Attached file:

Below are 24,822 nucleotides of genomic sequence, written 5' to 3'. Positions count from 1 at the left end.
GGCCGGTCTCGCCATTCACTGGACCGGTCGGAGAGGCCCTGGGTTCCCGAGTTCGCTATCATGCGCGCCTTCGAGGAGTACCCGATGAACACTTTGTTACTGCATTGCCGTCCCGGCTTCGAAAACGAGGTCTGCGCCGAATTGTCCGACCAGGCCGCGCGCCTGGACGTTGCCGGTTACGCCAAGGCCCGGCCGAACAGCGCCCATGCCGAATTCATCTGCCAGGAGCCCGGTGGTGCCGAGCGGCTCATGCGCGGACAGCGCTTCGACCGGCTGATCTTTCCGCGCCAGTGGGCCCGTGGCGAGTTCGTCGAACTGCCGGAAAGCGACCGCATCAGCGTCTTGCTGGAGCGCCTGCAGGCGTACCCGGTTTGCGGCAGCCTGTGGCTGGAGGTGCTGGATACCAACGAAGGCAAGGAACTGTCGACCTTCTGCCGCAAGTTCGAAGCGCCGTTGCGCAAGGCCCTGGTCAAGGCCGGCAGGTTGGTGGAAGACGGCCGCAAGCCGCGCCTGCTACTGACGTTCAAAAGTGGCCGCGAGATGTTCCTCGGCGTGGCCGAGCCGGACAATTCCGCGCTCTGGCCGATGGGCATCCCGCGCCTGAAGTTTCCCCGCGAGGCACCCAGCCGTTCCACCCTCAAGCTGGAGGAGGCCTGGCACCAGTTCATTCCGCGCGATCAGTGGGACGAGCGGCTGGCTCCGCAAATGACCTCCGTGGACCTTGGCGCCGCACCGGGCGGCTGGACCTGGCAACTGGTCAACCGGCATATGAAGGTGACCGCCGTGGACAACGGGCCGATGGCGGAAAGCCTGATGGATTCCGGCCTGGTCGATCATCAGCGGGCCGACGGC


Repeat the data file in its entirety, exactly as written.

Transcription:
Below are 24,822 nucleotides of genomic sequence, written 5' to 3'. Positions count from 1 at the left end.
GGCCGGTCTCGCCATTCACTGGACCGGTCGGAGAGGCCCTGGGTTCCCGAGTTCGCTATCATGCGCGCCTTCGAGGAGTACCCGATGAACACTTTGTTACTGCATTGCCGTCCCGGCTTCGAAAACGAGGTCTGCGCCGAATTGTCCGACCAGGCCGCGCGCCTGGACGTTGCCGGTTACGCCAAGGCCCGGCCGAACAGCGCCCATGCCGAATTCATCTGCCAGGAGCCCGGTGGTGCCGAGCGGCTCATGCGCGGACAGCGCTTCGACCGGCTGATCTTTCCGCGCCAGTGGGCCCGTGGCGAGTTCGTCGAACTGCCGGAAAGCGACCGCATCAGCGTCTTGCTGGAGCGCCTGCAGGCGTACCCGGTTTGCGGCAGCCTGTGGCTGGAGGTGCTGGATACCAACGAAGGCAAGGAACTGTCGACCTTCTGCCGCAAGTTCGAAGCGCCGTTGCGCAAGGCCCTGGTCAAGGCCGGCAGGTTGGTGGAAGACGGCCGCAAGCCGCGCCTGCTACTGACGTTCAAAAGTGGCCGCGAGATGTTCCTCGGCGTGGCCGAGCCGGACAATTCCGCGCTCTGGCCGATGGGCATCCCGCGCCTGAAGTTTCCCCGCGAGGCACCCAGCCGTTCCACCCTCAAGCTGGAGGAGGCCTGGCACCAGTTCATTCCGCGCGATCAGTGGGACGAGCGGCTGGCTCCGCAAATGACCTCCGTGGACCTTGGCGCCGCACCGGGCGGCTGGACCTGGCAACTGGTCAACCGGCATATGAAGGTGACCGCCGTGGACAACGGGCCGATGGCGGAAAGCCTGATGGATTCCGGCCTGGTCGATCATCAGCGGGCCGACGGC